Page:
an embroidery of old maps and new,
Lefkara, Larnaca, Kyrenia, Hartchia,
Riverwood, Bankstown, Lalor, Reservoir
thread weave through out and in,
she lives in each strand of cotton perle, the white, brown and ecru,
she makes houses, rivers, wells, trees, caves
for secret lovers, lost children, dying soldiers,
she peeks through gofti, through fairy windows, and sees me,
letter by letter, crossing the keyboard
thread weave through out and in,
she sees her children’s children not work in fields harvesting rotten crops,
not work in factories making hard, rough, poisonous things,
not work in shops selling dry, fried food,
she sees a series of baby girls named after her, dressed in white,
she lives in the stroke of a foreign letter by letter, word by word,
thread, weave through out and in.
Making Lace was first published in Notata Online Arts Journal, no.1, March 2009, with subsequent acknowledged publications in Southern Sun, Aegean Light, Poetry of Second-Generation Greek-Australians, Edited N. N. Trakakis, 2011.
This woman talks to me with her hands
she always has, since birth
I have failed to grasp them.
I have followed the voices and text
I’ve found outside the home,
words on pages in whatever language, discipline or culture
bound by libraries,
left this woman to create her own story
with soil and seeds, flour and salt,
a cloth, a needle, a pot, an oven…
her fingers are an alphabet
I had no patience for.
This is the woman who knows how to hold
with her lined and stained hands
the story of all those other women
we service with a system of pay-outs,
those women of colour on the General Motors assembly line
playing the conveyor belt like an instrument
they will never learn,
those Hispanic women wearing paper masks as they spray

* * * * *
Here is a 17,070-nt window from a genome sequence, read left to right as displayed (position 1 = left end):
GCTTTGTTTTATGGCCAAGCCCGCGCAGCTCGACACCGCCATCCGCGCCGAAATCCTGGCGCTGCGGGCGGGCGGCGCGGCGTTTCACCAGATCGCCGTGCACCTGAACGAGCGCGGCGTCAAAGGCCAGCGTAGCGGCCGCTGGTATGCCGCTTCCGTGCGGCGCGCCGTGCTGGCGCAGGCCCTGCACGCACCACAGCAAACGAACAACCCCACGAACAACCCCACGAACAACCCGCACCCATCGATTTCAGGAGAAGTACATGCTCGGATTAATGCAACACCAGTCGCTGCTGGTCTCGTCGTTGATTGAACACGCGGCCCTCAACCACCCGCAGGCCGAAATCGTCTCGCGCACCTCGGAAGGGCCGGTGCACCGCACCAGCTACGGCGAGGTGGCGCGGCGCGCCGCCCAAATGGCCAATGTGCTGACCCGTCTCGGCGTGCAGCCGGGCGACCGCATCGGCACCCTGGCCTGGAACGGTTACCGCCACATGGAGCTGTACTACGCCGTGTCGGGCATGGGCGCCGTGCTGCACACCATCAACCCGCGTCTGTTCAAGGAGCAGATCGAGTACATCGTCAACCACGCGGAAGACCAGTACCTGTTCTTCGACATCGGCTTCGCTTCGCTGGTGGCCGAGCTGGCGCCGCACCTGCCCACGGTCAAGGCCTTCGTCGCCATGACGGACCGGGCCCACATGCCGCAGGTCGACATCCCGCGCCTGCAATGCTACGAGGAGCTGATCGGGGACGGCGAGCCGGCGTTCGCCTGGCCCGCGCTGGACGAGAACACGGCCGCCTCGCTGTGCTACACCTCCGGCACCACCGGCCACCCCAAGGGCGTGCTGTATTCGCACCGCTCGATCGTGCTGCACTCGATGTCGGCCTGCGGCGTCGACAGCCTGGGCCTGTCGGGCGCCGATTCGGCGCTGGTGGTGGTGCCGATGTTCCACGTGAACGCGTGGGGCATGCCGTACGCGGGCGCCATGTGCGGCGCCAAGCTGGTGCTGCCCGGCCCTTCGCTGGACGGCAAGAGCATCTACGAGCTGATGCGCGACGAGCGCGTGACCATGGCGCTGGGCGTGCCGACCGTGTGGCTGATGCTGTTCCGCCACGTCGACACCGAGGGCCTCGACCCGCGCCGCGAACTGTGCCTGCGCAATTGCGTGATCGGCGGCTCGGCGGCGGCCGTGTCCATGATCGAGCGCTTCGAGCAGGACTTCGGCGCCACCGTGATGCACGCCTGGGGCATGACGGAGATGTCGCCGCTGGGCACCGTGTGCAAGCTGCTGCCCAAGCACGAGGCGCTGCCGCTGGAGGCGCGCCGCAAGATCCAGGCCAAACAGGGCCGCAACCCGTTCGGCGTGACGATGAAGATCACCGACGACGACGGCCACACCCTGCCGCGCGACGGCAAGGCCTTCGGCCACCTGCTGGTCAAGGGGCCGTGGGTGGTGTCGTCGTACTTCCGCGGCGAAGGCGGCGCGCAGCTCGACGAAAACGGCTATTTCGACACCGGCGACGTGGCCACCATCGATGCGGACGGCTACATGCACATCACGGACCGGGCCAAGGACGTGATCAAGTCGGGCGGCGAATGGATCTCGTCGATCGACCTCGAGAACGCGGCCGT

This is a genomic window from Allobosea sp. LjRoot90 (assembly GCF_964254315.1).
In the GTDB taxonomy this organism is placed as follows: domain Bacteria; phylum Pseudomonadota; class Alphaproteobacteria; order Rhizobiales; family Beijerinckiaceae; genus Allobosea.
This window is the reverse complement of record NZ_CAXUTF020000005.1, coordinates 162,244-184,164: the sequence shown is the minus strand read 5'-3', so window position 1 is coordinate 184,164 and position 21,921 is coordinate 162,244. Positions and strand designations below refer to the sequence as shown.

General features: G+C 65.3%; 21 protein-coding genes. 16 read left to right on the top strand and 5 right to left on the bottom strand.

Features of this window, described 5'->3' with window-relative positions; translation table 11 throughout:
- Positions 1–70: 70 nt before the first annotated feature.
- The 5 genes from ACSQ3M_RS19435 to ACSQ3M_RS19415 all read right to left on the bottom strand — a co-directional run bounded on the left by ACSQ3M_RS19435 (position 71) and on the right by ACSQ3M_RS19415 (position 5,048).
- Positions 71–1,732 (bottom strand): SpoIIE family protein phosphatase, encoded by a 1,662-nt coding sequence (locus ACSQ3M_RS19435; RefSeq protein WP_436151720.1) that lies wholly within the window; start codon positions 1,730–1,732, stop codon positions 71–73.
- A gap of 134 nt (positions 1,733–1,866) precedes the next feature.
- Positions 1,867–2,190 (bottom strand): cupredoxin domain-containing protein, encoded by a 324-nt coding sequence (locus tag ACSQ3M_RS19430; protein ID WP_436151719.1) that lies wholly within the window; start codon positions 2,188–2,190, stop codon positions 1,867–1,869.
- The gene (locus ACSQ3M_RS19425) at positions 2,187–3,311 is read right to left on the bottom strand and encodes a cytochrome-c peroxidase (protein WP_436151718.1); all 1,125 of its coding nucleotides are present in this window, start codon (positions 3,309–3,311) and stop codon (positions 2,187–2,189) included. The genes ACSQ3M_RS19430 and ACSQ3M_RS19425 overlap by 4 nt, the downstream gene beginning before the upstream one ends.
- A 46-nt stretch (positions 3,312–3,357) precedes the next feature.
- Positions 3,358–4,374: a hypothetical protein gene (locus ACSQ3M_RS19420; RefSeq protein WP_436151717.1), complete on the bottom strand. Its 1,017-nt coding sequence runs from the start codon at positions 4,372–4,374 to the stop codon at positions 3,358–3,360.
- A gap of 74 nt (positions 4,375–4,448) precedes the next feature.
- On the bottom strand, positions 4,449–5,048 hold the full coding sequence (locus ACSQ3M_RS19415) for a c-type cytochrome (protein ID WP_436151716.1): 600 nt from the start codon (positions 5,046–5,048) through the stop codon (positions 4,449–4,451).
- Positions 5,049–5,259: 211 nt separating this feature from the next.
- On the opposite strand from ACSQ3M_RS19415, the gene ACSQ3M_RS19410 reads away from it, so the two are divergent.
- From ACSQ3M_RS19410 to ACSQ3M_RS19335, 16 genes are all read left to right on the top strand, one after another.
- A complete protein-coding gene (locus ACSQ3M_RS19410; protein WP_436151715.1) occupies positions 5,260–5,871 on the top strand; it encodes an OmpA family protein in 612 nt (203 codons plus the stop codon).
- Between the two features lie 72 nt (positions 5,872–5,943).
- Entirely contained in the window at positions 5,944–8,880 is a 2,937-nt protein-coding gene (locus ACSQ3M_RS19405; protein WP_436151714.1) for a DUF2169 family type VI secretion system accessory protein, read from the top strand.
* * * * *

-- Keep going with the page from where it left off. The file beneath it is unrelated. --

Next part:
jeans and their lungs into shreds,
her fingers twitch when they tell
of the Thomastown factory’s sewing machine
stitch by never-ending stitch
bleeding before a stop for break
the dip and throb of migraine fighting quota.
This is the woman
silenced by statistics.
We must search for her
not in photo albums nor newspapers,
we must go out to the wild woods
where there are trees left to grow old,
like hunting for prized truffles
we must smell, touch, taste,
and when we see her
hold out our hands
as children willing to learn.
Kinaesthetic Grace published in StylusLit, Issue 7, Feb 2020.
We are the travellers of small steps
wearing pyjamas and slippers
to greet each room as if it were a country
encountered from a plane flight,
konnichiwa to the space called Living
ola to the island called Kitchen
nin hao to the mattress of pent up dreams,
in the study there is the desk
holding geography’s memory,
salve, kalimera, take me with you.
My mother will be lighting her candles
on her bench-top to create her church,
my father will shuffle with his frame
to the chair on the porch with the vista
of his twelve-year-old eyes diving
for sea sponges from an unsteady pier.
This space termed Home
is a document of journey
as we come to know the walls as trees
we long to climb,
the doors to close or open
depending on altitude and inclement,
the ceiling will seem higher than Everest,
from the carpet we see the grit
of hiking through jungle.
And there, in the lonely corner
is the blue rug to sit on and breathe in
the smell of the ocean calling its waves
to sweep our dust.
Shelter published in Eureka Street, No. 30 No. 7, 14 April 2020.